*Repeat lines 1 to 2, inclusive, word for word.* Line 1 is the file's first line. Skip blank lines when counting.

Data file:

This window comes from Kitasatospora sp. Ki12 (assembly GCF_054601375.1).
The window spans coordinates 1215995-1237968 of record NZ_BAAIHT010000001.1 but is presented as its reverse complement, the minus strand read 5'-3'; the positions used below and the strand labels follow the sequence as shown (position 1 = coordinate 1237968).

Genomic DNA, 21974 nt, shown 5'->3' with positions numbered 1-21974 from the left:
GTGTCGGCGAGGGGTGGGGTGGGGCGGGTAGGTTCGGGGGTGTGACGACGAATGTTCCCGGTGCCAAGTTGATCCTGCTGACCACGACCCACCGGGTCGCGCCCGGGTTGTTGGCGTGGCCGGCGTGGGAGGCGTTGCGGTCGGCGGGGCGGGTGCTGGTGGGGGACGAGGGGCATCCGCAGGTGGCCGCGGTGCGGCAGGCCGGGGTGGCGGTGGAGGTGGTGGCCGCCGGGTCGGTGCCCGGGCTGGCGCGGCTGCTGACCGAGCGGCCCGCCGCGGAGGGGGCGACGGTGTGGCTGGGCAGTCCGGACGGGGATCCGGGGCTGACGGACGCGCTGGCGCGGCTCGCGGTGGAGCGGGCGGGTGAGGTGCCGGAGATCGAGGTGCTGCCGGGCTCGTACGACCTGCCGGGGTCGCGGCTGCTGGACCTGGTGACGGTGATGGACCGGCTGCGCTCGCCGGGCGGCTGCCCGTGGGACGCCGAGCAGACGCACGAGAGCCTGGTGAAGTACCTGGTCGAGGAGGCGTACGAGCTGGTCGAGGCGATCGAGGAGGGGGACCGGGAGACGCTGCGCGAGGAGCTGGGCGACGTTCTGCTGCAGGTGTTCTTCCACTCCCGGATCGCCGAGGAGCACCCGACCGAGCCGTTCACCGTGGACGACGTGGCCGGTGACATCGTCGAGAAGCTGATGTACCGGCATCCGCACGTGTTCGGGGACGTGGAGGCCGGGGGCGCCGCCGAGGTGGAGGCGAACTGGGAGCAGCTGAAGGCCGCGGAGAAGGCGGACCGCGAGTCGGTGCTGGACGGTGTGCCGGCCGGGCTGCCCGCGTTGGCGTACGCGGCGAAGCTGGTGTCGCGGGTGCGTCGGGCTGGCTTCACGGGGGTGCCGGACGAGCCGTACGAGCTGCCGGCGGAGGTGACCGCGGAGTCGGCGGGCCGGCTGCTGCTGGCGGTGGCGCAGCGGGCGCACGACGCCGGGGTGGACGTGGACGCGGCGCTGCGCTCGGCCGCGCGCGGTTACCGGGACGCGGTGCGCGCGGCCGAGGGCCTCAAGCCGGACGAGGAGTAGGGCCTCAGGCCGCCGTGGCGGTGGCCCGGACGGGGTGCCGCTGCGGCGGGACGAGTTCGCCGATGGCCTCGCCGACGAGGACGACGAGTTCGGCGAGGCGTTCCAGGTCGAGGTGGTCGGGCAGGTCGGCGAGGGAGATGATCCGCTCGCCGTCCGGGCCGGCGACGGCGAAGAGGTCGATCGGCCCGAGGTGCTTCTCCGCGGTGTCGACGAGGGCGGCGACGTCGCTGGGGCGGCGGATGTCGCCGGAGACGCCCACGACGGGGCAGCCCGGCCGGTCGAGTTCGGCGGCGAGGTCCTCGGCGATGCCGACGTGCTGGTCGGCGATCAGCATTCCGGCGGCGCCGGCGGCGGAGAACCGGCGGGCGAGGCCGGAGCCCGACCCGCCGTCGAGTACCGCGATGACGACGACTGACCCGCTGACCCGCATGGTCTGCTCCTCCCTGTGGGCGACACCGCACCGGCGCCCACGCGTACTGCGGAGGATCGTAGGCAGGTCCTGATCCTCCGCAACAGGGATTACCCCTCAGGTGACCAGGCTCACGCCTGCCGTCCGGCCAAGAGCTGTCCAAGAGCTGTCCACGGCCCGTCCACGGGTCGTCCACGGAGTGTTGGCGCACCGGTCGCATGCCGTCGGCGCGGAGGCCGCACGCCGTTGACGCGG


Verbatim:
This window comes from Kitasatospora sp. Ki12 (assembly GCF_054601375.1).
The window spans coordinates 1215995-1237968 of record NZ_BAAIHT010000001.1 but is presented as its reverse complement, the minus strand read 5'-3'; the positions used below and the strand labels follow the sequence as shown (position 1 = coordinate 1237968).